In late March and early April, more and more often I was told by nurses or doctors that I couldn’t go in to patient rooms where I was called, because the person was a PUI, Patient Under Investigation, meaning they met some criteria for virus exposure, even if we didn’t have test results for them. Sometimes that meant standing helplessly outside the door while I could hear a mother wailing for her dying child inside the room. Other times it meant having to tell the family waiting outside the hospital that I could pray for their loved one from outside the negative pressure door, but like them, I would not be allowed to hold his hand as he died. This was not the case for chaplains everywhere. My seminary classmate and friend Will Runyon is a hospital chaplain in Albany, Georgia, site of one of the worst COVID-19 death rates in the country. I knew that Will had been suiting up in PPE and holding the hands of affected patients, ministering directly to them, being there for them when their families couldn’t be. In the online chaplain groups I was part of, others argued that the only responsible way to do our job right now was tele-chaplaincy from home. I told one of my colleagues, “I don’t know how to be a chaplain during this thing.” And the next day, I was told that I wouldn’t have the choice to be one. Continue reading “Into the Unknown”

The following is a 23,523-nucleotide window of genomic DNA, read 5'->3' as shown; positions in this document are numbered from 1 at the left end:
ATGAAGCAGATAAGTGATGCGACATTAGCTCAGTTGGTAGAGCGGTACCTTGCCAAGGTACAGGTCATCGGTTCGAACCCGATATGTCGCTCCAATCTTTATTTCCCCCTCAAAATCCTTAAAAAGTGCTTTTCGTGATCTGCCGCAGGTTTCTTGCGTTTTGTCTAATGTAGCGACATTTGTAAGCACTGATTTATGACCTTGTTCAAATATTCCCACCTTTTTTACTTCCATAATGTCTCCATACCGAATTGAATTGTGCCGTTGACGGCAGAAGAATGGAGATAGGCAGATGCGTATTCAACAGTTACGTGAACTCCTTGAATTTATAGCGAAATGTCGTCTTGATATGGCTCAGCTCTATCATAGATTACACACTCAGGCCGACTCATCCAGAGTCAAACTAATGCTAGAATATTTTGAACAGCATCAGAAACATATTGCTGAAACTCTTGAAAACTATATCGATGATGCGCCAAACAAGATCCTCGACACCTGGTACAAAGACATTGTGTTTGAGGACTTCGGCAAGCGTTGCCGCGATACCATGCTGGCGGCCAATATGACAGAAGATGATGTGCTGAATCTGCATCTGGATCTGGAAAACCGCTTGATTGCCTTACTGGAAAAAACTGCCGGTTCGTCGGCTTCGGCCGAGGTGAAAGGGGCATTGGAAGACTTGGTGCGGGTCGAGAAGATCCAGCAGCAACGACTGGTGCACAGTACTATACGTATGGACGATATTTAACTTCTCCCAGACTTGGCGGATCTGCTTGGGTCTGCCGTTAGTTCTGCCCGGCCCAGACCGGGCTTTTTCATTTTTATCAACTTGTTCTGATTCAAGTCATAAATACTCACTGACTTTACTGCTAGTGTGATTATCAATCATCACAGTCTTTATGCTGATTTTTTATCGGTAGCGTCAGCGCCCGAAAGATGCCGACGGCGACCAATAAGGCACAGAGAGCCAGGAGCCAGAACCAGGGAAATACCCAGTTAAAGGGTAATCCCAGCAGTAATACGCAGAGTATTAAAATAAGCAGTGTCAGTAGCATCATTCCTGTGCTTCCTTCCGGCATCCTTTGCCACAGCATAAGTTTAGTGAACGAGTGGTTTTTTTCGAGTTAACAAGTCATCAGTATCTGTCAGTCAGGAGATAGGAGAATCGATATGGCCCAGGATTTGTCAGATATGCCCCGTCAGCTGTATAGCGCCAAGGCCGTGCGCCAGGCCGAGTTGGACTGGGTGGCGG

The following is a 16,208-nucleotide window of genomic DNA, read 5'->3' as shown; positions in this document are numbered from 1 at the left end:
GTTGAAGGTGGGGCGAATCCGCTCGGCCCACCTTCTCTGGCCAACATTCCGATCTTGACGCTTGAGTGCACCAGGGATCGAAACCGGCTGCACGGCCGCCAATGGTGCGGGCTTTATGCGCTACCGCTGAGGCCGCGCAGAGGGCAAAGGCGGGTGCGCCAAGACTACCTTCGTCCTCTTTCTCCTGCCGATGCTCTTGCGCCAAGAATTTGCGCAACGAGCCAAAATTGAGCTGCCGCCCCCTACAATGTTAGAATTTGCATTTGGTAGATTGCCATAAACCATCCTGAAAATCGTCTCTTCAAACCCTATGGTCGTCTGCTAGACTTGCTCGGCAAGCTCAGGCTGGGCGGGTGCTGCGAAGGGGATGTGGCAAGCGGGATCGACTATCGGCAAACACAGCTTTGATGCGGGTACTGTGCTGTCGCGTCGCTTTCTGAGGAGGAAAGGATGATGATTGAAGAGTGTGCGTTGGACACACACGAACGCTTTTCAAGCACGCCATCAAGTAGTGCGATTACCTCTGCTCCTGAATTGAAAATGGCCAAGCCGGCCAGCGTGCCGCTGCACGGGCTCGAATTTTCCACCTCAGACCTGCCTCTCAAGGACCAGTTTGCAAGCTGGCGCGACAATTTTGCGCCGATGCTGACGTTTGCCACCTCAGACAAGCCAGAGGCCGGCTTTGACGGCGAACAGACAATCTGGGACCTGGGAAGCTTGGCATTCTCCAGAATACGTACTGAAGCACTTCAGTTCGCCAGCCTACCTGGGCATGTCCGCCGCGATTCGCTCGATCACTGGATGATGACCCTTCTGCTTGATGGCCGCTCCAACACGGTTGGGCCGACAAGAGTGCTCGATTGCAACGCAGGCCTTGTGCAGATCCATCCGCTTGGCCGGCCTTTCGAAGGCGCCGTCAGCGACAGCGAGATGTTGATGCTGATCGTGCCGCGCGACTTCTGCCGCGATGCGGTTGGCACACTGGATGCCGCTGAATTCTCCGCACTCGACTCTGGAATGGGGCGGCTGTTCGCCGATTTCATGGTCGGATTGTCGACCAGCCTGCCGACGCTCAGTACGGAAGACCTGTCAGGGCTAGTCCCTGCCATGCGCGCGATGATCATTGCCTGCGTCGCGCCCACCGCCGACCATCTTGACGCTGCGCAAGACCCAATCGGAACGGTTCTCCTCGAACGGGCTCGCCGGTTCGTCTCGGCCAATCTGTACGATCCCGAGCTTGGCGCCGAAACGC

“Why are you cast down, O my soul, and why are you disquieted within me?” Well, where do I begin?! I heard these words from Psalm 42 during our church’s worship service this morning, which I watched via Facebook Live just like the rest of the congregation. Our new pastor, the one we just installed last Sunday, came together with the rest of the church staff and made the difficult decision to cancel any activities at the church until further notice. Anything that brings groups of people physically together right now, especially when a lot of those people are in high risk categories, is anathema. Every day the numbers of those infected by the novel coronavirus and those who have died keep rising. So yes, there are plenty of reasons our souls might be disquieted within us in these strange days. Continue reading “Faith in the Time of COVID-19”